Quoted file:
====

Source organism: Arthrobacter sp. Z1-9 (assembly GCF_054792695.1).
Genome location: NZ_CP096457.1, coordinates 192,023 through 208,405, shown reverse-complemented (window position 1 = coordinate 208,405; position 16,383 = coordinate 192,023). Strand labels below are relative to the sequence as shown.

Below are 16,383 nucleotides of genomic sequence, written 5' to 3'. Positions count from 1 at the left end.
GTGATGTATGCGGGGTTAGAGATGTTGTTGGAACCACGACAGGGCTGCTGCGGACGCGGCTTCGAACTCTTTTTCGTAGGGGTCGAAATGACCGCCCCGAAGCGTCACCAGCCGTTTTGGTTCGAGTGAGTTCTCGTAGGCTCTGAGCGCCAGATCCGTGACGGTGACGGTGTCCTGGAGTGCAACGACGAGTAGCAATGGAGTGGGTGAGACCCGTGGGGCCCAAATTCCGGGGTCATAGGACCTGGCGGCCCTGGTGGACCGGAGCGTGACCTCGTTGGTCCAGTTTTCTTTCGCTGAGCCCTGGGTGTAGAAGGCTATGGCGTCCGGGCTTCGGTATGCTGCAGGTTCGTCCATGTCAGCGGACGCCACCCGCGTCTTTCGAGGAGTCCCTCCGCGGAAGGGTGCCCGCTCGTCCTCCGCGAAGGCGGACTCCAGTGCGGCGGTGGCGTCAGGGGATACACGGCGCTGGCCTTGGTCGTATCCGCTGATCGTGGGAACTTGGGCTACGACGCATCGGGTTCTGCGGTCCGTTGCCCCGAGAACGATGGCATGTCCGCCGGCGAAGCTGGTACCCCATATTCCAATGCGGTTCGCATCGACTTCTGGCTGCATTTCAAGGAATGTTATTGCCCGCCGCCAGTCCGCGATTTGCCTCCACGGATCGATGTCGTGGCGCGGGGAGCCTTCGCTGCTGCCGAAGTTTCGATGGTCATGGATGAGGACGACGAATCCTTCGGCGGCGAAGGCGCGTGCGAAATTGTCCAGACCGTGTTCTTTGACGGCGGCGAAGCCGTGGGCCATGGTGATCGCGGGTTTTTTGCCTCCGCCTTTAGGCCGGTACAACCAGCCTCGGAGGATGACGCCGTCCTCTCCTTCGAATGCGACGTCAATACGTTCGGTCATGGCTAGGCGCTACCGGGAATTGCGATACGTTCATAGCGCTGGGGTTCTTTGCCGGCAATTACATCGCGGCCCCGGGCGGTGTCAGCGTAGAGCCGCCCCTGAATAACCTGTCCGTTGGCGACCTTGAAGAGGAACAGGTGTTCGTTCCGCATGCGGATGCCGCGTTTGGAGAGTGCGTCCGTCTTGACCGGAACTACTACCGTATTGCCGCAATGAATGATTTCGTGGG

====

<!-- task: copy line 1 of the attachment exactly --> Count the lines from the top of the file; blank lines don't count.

Source organism: Arthrobacter sp. Z1-9 (assembly GCF_054792695.1).